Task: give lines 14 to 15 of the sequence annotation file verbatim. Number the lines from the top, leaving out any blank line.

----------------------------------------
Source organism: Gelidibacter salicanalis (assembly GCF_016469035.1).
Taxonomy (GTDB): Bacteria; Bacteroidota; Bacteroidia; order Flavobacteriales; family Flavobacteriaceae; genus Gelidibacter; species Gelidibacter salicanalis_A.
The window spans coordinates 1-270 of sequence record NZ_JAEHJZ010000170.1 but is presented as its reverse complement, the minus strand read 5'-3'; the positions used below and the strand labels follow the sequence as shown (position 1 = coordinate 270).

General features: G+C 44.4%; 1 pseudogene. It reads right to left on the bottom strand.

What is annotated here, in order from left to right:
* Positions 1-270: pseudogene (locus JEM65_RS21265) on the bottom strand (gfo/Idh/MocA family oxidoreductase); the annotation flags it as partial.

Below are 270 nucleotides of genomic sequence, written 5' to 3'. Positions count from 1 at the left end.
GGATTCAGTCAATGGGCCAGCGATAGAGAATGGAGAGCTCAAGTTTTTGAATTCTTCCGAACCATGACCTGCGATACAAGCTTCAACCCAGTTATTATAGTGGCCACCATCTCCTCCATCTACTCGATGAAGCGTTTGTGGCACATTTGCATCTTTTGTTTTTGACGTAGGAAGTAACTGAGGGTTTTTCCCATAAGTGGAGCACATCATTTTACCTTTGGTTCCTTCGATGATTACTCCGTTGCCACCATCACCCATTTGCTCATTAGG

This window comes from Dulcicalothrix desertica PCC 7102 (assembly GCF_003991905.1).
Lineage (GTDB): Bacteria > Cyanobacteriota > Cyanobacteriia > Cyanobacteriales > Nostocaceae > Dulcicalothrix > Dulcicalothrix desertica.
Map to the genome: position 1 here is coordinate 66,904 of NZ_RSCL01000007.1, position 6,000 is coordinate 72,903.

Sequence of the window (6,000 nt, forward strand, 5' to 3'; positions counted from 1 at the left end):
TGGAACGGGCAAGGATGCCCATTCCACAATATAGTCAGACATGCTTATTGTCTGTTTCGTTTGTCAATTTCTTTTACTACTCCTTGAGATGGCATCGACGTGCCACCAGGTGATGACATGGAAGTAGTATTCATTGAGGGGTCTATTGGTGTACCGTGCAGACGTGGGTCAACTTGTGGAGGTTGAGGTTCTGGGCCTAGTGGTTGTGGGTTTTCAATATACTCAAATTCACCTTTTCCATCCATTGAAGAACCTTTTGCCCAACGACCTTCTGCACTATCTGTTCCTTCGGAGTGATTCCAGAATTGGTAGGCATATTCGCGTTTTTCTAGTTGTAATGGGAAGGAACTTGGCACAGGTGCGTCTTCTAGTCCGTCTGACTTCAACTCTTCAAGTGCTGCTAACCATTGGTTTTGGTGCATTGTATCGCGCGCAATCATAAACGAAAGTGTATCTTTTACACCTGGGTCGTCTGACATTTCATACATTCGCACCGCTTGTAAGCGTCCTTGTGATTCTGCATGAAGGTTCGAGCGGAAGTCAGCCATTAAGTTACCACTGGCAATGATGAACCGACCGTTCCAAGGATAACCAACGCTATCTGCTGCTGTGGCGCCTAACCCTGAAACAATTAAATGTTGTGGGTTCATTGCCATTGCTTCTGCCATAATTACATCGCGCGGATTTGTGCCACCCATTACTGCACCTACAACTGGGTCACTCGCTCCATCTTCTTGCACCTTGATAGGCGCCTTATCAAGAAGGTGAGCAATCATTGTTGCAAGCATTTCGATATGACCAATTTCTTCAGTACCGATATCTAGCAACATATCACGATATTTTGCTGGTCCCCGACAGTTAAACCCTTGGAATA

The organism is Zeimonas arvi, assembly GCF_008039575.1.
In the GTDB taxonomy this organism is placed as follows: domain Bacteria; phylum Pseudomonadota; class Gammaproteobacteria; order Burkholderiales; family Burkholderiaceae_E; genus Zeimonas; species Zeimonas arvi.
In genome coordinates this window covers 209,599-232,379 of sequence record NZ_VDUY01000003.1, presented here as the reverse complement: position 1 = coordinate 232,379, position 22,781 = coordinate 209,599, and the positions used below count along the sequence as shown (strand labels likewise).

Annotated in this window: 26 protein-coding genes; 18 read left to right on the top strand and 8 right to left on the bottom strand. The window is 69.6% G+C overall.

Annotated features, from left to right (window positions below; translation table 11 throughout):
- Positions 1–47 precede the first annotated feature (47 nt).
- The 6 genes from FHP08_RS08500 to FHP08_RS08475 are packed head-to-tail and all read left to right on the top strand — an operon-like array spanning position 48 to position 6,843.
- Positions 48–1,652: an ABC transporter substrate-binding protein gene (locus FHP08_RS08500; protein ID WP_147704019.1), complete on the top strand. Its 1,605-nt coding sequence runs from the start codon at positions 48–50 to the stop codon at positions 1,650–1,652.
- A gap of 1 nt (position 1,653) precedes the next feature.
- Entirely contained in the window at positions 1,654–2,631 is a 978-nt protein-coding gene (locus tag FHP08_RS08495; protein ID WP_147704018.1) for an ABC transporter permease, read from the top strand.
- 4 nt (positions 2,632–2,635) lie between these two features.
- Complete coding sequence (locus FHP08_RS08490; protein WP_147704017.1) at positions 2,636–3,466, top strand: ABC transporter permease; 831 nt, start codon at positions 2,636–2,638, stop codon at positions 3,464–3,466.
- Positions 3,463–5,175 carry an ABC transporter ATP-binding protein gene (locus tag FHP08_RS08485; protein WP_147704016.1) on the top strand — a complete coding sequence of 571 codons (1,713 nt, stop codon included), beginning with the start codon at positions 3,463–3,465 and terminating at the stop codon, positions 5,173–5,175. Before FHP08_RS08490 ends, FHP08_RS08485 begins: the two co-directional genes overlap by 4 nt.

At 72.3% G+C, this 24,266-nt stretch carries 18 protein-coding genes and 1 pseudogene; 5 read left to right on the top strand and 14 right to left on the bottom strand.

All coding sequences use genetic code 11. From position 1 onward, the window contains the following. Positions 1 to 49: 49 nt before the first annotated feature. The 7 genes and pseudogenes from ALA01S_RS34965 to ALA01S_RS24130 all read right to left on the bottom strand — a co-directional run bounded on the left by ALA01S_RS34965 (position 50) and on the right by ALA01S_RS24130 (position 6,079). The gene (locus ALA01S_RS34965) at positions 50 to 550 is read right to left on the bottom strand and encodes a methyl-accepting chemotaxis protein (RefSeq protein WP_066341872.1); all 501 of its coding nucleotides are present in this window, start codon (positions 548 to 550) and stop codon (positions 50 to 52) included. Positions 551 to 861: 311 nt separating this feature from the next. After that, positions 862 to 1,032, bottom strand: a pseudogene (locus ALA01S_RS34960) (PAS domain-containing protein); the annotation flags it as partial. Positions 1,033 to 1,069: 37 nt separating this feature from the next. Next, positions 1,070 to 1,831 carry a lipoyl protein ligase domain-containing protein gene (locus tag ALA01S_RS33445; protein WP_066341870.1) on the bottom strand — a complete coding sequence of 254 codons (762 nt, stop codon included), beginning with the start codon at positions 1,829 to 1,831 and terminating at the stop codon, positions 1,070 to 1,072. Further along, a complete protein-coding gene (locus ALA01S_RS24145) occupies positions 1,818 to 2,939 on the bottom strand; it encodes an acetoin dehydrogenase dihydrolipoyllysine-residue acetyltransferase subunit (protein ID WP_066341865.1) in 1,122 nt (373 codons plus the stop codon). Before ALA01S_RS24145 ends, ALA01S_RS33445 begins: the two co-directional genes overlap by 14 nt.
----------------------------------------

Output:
The organism is Zeimonas arvi, assembly GCF_008039575.1.
In the GTDB taxonomy this organism is placed as follows: domain Bacteria; phylum Pseudomonadota; class Gammaproteobacteria; order Burkholderiales; family Burkholderiaceae_E; genus Zeimonas; species Zeimonas arvi.